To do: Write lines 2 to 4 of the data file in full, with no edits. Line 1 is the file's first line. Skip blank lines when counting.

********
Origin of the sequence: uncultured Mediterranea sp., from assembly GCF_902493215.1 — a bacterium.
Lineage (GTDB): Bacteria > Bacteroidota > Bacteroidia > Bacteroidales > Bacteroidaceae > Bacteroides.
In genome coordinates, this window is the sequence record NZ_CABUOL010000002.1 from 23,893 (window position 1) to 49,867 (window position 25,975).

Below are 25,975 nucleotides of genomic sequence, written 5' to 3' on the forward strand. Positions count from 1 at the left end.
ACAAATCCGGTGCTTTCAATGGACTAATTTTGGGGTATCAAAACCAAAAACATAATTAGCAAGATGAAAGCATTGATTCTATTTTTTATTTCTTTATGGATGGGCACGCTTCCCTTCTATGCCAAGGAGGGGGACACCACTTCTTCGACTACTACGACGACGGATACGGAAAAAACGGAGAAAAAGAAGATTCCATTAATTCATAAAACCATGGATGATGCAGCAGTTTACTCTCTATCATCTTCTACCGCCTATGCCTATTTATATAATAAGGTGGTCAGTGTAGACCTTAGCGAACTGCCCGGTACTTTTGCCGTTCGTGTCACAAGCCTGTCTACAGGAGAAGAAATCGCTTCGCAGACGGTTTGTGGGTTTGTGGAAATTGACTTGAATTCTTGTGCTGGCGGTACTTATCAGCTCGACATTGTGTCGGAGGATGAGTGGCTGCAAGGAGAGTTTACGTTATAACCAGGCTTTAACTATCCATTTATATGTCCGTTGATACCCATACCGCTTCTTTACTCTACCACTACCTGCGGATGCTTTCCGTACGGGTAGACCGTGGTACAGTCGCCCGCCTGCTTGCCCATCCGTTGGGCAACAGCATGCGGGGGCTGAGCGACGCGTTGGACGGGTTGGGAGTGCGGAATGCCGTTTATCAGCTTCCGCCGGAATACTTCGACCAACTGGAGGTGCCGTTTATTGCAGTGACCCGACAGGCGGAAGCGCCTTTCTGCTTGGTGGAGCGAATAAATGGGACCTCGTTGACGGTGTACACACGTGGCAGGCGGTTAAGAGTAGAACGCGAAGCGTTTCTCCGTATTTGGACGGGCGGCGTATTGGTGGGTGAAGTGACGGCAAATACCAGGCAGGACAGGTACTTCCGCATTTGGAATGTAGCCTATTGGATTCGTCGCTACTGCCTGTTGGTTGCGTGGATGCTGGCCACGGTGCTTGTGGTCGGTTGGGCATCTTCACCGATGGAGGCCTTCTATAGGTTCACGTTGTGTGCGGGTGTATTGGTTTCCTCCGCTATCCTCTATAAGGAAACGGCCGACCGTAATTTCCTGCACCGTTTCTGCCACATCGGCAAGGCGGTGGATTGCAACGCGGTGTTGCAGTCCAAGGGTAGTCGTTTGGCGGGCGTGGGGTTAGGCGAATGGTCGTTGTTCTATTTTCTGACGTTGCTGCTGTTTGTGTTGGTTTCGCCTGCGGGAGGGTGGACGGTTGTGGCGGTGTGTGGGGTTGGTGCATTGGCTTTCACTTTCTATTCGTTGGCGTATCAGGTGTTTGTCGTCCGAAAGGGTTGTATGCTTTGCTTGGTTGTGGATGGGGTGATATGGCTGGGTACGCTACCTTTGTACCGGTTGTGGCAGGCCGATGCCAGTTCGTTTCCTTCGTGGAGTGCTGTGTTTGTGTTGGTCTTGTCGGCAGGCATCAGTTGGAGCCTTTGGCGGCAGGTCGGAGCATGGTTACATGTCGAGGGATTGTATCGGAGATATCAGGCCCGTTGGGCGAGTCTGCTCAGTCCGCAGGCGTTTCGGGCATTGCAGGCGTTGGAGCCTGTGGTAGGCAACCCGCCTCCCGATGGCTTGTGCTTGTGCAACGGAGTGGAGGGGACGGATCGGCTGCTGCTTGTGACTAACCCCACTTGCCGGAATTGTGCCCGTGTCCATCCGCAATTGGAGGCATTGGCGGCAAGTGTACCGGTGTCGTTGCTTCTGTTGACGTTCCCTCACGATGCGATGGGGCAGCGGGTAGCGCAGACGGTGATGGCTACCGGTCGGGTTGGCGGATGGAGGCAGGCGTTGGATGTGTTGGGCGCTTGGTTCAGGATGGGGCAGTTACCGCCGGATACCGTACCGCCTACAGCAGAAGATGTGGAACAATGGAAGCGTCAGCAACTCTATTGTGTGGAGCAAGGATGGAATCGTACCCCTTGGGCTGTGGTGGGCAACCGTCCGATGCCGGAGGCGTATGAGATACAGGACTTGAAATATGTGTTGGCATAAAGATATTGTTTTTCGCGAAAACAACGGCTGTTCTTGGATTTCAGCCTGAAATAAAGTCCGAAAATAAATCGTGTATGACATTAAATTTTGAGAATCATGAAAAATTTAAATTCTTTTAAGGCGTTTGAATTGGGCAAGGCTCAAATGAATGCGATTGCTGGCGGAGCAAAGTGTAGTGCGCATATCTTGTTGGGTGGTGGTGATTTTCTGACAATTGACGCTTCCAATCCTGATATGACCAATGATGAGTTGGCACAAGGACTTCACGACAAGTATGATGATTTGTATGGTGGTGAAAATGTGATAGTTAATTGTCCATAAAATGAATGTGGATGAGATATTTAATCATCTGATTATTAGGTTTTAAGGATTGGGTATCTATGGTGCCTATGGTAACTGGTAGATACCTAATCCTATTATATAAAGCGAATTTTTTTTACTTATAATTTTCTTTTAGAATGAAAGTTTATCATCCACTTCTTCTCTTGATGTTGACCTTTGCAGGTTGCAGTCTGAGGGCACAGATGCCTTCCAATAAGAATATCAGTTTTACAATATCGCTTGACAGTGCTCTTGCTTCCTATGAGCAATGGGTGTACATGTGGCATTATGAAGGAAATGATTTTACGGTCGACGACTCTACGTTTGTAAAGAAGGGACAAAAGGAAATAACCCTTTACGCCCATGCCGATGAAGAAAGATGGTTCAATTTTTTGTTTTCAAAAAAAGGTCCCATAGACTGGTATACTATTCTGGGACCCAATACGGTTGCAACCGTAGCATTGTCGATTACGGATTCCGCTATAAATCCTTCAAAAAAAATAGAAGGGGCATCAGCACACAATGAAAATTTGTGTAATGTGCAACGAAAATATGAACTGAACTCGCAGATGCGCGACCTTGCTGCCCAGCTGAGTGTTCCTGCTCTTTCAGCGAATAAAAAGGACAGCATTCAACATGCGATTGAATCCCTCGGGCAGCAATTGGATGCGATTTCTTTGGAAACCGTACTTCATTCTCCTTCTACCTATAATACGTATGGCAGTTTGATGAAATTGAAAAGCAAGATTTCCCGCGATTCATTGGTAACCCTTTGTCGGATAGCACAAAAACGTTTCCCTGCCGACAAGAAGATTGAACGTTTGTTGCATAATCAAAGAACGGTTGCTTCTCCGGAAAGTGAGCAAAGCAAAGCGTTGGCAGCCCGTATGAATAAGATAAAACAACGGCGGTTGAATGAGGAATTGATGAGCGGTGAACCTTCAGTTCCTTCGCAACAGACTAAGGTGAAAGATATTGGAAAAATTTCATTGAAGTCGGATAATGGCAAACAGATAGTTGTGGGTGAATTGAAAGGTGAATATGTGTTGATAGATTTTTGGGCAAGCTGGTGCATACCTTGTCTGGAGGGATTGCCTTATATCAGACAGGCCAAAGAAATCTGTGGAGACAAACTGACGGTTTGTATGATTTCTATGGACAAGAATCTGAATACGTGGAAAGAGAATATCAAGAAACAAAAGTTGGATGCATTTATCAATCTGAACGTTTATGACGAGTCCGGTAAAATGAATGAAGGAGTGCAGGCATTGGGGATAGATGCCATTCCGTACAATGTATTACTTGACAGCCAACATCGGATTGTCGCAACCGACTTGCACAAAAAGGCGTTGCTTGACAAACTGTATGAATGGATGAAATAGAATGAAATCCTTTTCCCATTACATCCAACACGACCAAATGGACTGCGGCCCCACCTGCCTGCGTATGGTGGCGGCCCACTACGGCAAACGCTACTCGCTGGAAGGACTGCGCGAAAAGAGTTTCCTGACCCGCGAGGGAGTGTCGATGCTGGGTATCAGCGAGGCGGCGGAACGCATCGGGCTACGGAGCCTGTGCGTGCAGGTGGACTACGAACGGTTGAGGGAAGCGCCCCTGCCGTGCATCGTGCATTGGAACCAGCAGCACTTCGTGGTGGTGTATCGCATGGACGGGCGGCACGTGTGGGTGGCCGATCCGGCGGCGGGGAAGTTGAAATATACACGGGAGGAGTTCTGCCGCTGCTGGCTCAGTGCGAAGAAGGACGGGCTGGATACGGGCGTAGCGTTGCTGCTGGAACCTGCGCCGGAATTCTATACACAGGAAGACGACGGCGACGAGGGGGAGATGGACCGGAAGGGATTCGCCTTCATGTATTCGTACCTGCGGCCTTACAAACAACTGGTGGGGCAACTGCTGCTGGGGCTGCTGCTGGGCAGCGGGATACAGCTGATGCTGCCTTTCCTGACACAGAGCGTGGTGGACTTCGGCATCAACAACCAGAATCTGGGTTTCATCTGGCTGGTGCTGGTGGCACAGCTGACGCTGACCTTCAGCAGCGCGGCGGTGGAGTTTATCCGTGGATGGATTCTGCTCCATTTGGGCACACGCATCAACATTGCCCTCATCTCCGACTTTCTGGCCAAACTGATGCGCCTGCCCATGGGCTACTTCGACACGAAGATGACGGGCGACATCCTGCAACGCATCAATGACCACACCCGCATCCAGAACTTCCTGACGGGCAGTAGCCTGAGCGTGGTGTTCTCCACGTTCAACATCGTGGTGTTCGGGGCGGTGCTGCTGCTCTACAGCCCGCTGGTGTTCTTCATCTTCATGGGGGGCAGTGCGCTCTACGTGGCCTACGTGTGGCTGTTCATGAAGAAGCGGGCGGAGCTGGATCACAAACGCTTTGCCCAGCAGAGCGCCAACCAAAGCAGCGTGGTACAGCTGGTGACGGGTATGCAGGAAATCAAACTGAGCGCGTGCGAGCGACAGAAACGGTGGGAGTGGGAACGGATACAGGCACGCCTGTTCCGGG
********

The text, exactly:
Lineage (GTDB): Bacteria > Bacteroidota > Bacteroidia > Bacteroidales > Bacteroidaceae > Bacteroides.
In genome coordinates, this window is the sequence record NZ_CABUOL010000002.1 from 23,893 (window position 1) to 49,867 (window position 25,975).

Below are 25,975 nucleotides of genomic sequence, written 5' to 3' on the forward strand. Positions count from 1 at the left end.